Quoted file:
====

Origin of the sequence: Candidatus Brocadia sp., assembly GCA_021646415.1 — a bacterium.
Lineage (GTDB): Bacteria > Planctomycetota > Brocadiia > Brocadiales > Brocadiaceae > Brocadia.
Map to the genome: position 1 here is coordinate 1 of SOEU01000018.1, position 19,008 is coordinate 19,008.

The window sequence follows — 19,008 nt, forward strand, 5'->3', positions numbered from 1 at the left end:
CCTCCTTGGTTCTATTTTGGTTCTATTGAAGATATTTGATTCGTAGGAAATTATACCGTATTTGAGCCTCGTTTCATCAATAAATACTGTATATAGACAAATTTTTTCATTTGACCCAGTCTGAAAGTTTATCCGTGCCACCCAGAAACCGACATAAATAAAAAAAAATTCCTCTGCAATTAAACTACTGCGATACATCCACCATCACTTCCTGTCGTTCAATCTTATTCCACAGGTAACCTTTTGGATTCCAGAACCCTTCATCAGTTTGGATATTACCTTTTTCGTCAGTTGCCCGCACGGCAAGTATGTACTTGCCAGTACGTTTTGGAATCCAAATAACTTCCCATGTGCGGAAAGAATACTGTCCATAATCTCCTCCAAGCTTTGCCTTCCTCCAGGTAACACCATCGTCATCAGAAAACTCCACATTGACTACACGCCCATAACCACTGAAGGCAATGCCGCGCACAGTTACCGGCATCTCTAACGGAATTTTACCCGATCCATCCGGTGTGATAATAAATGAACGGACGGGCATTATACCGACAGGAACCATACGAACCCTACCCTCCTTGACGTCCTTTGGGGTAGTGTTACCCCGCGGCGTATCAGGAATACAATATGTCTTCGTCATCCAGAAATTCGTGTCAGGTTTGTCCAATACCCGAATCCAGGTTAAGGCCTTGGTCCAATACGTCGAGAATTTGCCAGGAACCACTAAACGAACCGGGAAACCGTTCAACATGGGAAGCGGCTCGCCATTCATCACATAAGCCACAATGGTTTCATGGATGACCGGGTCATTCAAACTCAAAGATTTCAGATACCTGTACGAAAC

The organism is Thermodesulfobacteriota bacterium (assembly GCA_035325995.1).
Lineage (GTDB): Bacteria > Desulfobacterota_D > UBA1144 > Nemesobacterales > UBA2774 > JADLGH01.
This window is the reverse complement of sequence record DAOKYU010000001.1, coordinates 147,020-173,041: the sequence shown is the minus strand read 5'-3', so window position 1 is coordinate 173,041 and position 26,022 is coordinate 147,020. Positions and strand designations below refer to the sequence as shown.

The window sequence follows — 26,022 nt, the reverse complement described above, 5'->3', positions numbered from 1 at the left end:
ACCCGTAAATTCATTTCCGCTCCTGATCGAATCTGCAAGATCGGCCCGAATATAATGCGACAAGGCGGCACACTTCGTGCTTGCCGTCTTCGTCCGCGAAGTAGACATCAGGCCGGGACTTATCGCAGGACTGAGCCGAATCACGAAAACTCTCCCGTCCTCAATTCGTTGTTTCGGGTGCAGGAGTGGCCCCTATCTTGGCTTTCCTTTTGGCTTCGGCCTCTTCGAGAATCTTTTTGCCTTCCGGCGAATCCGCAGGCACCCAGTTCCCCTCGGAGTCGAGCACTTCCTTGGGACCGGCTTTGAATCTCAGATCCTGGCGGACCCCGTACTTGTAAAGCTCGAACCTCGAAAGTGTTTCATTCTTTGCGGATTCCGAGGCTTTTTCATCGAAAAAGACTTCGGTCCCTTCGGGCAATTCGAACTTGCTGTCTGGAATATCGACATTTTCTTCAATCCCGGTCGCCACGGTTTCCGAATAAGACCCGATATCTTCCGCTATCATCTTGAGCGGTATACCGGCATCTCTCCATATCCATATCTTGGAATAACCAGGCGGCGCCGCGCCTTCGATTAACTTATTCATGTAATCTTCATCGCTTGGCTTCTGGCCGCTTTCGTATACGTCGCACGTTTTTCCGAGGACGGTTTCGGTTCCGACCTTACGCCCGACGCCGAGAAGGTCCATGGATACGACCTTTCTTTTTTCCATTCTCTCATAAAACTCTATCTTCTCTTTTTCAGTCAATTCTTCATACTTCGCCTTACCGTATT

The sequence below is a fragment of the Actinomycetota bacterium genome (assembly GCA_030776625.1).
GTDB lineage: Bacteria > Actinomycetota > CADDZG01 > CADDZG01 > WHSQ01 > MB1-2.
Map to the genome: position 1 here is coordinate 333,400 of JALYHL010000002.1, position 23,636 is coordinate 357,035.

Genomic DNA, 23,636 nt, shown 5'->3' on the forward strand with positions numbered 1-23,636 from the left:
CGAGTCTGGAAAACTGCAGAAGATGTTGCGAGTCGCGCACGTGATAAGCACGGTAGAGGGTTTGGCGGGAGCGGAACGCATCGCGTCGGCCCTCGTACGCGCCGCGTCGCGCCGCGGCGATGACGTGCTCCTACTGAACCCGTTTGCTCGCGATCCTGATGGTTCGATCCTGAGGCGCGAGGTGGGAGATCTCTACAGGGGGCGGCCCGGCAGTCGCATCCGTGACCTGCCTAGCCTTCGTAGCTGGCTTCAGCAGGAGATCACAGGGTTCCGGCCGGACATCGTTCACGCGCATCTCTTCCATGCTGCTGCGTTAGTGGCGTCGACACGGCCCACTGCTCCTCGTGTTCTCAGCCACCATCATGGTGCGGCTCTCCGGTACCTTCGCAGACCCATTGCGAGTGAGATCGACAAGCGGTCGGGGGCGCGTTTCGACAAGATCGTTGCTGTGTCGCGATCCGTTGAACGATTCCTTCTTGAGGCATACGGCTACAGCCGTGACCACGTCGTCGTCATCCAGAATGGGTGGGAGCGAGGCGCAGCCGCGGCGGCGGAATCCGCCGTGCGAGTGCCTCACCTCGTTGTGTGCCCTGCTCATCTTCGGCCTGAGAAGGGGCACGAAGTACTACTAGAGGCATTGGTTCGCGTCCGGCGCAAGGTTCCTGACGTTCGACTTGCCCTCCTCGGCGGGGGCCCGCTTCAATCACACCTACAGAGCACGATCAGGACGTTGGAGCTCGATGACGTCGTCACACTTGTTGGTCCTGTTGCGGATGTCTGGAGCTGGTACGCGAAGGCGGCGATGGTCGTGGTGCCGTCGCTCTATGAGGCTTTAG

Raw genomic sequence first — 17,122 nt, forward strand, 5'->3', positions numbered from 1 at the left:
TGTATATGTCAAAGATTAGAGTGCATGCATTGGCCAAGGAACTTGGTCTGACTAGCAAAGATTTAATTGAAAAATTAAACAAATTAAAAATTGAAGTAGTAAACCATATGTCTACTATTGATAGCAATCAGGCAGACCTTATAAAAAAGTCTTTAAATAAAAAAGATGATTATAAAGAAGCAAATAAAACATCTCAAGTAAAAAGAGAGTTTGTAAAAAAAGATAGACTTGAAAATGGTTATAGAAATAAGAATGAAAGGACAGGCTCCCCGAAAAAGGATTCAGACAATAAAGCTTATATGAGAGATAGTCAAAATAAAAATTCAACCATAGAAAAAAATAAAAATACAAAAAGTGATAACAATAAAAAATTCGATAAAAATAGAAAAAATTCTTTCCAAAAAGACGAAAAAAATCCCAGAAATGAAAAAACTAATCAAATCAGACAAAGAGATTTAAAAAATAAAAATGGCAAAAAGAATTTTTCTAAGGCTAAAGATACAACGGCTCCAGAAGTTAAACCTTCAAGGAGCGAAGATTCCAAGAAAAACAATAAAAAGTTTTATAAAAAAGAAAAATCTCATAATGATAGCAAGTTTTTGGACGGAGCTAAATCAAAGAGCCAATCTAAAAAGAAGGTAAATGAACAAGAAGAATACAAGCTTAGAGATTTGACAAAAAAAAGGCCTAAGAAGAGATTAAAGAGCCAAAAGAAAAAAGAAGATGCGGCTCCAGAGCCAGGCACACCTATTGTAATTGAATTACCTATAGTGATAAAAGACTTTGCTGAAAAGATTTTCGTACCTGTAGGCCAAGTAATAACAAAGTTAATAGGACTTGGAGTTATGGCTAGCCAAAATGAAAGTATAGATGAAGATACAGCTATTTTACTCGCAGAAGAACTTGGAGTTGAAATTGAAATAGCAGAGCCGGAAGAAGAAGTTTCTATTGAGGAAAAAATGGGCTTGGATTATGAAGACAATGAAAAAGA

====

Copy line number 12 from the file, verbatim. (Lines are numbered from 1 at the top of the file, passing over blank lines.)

GTDB lineage: Bacteria > Actinomycetota > CADDZG01 > CADDZG01 > WHSQ01 > MB1-2.